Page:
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I'd like to run this command:

watch -n 1 tail -n 200 log/site_dev.log | grep Doctrine

But it does not run, because "I think" that the grep tries to run on the watch instead of the tail...

Is there a way to do something like

watch -n 1 (tail -n 200 log/site_dev.log | grep Doctrine)

Thanks a lot!

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up vote 97 down vote accepted

Surround the command with quotes

watch -n 1 'tail -n 200 log/site_dev.log | fgrep Doctrine'
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Thanks for this!!! It works fine – TomShreds May 12 '10 at 19:31
    
@TomShreds you should give some internet points to tonylo and accept this answer :) – Malcolm Dec 4 '13 at 22:17

I might be wrong, but wouldn't this achieve the same thing more simply?

tail -f -n 200 log/site_dev.log | grep Doctrine
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2  
WONDERFUL! :) Thanks that is very good! – TomShreds May 12 '10 at 20:18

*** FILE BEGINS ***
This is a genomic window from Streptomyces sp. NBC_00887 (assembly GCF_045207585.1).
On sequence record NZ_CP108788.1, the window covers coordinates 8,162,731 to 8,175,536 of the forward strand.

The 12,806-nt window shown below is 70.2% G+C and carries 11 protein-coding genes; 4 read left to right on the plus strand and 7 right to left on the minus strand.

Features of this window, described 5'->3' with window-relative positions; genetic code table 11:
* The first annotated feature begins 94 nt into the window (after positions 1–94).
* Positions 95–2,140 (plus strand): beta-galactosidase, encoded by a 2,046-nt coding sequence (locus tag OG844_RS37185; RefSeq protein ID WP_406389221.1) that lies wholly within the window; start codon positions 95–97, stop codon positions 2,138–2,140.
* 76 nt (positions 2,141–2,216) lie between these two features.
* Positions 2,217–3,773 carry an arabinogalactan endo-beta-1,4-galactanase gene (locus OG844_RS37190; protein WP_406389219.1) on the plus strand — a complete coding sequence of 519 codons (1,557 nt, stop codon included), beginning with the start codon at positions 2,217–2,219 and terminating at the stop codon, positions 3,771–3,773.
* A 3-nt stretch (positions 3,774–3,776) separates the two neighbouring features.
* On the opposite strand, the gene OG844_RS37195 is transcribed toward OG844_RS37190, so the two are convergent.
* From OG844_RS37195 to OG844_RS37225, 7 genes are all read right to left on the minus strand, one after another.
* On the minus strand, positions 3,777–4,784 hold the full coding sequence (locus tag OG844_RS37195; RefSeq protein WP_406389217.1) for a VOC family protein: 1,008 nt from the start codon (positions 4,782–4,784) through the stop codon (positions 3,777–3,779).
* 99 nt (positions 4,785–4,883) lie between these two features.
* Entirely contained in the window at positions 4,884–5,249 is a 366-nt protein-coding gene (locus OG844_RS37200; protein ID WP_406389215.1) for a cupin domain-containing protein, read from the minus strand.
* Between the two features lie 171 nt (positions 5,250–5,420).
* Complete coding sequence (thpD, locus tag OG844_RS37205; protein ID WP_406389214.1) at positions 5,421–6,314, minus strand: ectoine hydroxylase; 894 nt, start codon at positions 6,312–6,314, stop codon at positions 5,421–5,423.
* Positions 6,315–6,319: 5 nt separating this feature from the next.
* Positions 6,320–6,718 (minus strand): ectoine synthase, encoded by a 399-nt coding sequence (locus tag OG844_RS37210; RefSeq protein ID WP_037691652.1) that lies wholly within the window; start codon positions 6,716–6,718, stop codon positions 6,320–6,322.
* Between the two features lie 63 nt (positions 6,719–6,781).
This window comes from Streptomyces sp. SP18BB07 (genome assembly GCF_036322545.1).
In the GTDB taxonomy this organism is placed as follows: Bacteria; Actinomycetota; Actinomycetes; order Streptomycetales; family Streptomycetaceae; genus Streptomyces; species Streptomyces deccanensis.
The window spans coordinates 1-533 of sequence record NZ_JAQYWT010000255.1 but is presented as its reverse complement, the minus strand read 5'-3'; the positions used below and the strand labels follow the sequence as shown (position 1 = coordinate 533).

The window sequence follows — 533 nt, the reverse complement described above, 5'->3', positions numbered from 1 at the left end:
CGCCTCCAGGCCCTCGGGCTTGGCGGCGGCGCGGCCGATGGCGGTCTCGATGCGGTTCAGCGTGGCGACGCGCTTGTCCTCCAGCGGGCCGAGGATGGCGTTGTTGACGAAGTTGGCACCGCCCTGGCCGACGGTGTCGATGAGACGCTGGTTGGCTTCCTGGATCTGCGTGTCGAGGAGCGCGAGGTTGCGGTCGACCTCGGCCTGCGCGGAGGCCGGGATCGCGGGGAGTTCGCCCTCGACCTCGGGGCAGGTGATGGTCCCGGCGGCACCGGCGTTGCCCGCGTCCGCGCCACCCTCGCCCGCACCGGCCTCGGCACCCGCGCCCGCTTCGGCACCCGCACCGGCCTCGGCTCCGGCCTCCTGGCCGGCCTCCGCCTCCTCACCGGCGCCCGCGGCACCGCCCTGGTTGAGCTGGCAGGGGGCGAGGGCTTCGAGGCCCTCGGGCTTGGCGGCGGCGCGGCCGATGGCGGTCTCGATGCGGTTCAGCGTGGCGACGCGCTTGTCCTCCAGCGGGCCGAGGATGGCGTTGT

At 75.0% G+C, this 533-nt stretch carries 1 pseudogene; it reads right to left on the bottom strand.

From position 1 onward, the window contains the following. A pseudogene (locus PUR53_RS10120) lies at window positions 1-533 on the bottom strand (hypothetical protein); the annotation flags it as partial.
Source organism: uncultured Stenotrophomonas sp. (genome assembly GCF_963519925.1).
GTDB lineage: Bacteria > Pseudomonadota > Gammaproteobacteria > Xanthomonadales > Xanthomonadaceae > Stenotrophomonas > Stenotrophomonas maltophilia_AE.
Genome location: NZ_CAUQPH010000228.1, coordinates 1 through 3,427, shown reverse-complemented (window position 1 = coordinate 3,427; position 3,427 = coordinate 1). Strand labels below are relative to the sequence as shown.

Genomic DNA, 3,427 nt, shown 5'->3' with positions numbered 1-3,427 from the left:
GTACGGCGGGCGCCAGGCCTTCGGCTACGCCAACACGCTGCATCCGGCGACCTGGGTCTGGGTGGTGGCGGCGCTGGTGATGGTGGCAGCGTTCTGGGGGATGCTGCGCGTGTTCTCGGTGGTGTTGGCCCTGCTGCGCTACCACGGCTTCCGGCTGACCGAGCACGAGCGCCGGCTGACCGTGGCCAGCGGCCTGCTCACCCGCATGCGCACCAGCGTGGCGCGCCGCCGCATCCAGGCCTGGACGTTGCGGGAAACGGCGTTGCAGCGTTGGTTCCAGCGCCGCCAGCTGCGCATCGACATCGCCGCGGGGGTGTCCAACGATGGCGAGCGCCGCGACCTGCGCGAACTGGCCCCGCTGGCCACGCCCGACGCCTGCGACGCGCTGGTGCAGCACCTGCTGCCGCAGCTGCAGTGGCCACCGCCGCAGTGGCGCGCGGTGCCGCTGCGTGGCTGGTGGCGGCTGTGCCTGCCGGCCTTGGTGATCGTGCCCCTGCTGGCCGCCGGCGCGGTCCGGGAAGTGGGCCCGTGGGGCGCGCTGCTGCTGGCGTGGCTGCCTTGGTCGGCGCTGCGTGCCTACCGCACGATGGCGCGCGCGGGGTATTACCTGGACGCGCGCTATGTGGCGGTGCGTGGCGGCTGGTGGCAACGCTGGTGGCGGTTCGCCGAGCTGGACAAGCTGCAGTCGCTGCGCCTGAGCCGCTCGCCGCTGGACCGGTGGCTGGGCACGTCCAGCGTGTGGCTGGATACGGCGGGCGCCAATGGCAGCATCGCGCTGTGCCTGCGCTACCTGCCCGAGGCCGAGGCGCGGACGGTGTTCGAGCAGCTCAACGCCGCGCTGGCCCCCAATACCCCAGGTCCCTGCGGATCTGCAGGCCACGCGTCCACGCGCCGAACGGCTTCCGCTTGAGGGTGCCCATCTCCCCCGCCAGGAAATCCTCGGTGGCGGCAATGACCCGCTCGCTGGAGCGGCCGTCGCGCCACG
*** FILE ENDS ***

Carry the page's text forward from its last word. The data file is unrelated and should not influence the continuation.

3  
I agree this may be more efficient as far as CPU is concerned, but in the context of the topic "Using watch with pipes" it doesn't use watch so isn't an answer. This might be a case of a poor example question as watch and pipes seem to appear frequently not in the context of tail. – tudor Jan 20 '14 at 0:07
    
No, I think you're confusing the means and the end. The user clearly wanted to see Doctrine arriving in a growing file, and when he looked in his toolbox, the only thing he found was watch. What he really needed to know was tail -f. See also meta.stackexchange.com/questions/66377/what-is-the-xy-problem – dland Mar 21 at 11:03
3  
I think these are both acceptable answers. The top and accepted answer correctly answers the exact question posed, and this answer correctly identifies the XY problem that OP created for themselves and provides the solution they really wanted in the first place. Both answers could easily be useful to someone coming across this question. – cdhowie Apr 14 at 16:14

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